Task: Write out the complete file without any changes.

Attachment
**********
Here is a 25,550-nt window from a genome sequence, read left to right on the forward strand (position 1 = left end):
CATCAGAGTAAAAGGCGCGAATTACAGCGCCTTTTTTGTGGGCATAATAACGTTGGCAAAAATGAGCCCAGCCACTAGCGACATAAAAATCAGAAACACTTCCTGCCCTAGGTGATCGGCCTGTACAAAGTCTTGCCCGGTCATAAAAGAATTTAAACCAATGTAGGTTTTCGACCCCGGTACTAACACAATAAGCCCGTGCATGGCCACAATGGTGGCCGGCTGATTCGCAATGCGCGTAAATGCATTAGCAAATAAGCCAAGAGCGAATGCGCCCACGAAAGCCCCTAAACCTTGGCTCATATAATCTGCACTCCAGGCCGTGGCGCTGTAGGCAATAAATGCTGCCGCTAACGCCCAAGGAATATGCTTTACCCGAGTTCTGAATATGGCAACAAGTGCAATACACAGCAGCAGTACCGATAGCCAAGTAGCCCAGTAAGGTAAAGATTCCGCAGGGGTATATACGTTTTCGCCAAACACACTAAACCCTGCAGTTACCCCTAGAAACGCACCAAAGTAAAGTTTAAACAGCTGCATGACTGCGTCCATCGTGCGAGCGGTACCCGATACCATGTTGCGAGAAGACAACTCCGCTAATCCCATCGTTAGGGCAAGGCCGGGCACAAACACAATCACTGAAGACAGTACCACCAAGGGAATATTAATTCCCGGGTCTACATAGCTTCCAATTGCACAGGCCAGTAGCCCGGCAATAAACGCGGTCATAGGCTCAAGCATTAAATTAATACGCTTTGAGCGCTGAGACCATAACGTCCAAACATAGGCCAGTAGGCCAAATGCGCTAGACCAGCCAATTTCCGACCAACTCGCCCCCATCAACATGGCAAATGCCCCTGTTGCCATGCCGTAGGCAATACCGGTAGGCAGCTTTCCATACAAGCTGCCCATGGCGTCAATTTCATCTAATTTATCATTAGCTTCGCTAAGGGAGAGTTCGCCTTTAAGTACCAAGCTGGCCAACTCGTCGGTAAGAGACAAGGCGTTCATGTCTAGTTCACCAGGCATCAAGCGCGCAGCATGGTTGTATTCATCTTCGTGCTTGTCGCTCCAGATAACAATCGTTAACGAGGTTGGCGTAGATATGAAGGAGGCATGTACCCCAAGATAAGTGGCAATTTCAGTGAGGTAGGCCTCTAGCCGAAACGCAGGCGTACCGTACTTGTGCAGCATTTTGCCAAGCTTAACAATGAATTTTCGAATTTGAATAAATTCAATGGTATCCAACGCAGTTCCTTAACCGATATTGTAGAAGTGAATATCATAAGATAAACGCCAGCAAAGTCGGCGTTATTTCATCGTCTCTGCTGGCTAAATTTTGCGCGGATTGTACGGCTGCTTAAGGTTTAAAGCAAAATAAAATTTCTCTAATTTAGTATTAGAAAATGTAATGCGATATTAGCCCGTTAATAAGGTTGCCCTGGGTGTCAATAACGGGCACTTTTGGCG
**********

Here is a 25,550-nt window from a genome sequence, read left to right on the forward strand (position 1 = left end):
CATCAGAGTAAAAGGCGCGAATTACAGCGCCTTTTTTGTGGGCATAATAACGTTGGCAAAAATGAGCCCAGCCACTAGCGACATAAAAATCAGAAACACTTCCTGCCCTAGGTGATCGGCCTGTACAAAGTCTTGCCCGGTCATAAAAGAATTTAAACCAATGTAGGTTTTCGACCCCGGTACTAACACAATAAGCCCGTGCATGGCCACAATGGTGGCCGGCTGATTCGCAATGCGCGTAAATGCATTAGCAAATAAGCCAAGAGCGAATGCGCCCACGAAAGCCCCTAAACCTTGGCTCATATAATCTGCACTCCAGGCCGTGGCGCTGTAGGCAATAAATGCTGCCGCTAACGCCCAAGGAATATGCTTTACCCGAGTTCTGAATATGGCAACAAGTGCAATACACAGCAGCAGTACCGATAGCCAAGTAGCCCAGTAAGGTAAAGATTCCGCAGGGGTATATACGTTTTCGCCAAACACACTAAACCCTGCAGTTACCCCTAGAAACGCACCAAAGTAAAGTTTAAACAGCTGCATGACTGCGTCCATCGTGCGAGCGGTACCCGATACCATGTTGCGAGAAGACAACTCCGCTAATCCCATCGTTAGGGCAAGGCCGGGCACAAACACAATCACTGAAGACAGTACCACCAAGGGAATATTAATTCCCGGGTCTACATAGCTTCCAATTGCACAGGCCAGTAGCCCGGCAATAAACGCGGTCATAGGCTCAAGCATTAAATTAATACGCTTTGAGCGCTGAGACCATAACGTCCAAACATAGGCCAGTAGGCCAAATGCGCTAGACCAGCCAATTTCCGACCAACTCGCCCCCATCAACATGGCAAATGCCCCTGTTGCCATGCCGTAGGCAATACCGGTAGGCAGCTTTCCATACAAGCTGCCCATGGCGTCAATTTCATCTAATTTATCATTAGCTTCGCTAAGGGAGAGTTCGCCTTTAAGTACCAAGCTGGCCAACTCGTCGGTAAGAGACAAGGCGTTCATGTCTAGTTCACCAGGCATCAAGCGCGCAGCATGGTTGTATTCATCTTCGTGCTTGTCGCTCCAGATAACAATCGTTAACGAGGTTGGCGTAGATATGAAGGAGGCATGTACCCCAAGATAAGTGGCAATTTCAGTGAGGTAGGCCTCTAGCCGAAACGCAGGCGTACCGTACTTGTGCAGCATTTTGCCAAGCTTAACAATGAATTTTCGAATTTGAATAAATTCAATGGTATCCAACGCAGTTCCTTAACCGATATTGTAGAAGTGAATATCATAAGATAAACGCCAGCAAAGTCGGCGTTATTTCATCGTCTCTGCTGGCTAAATTTTGCGCGGATTGTACGGCTGCTTAAGGTTTAAAGCAAAATAAAATTTCTCTAATTTAGTATTAGAAAATGTAATGCGATATTAGCCCGTTAATAAGGTTGCCCTGGGTGTCAATAACGGGCACTTTTGGCG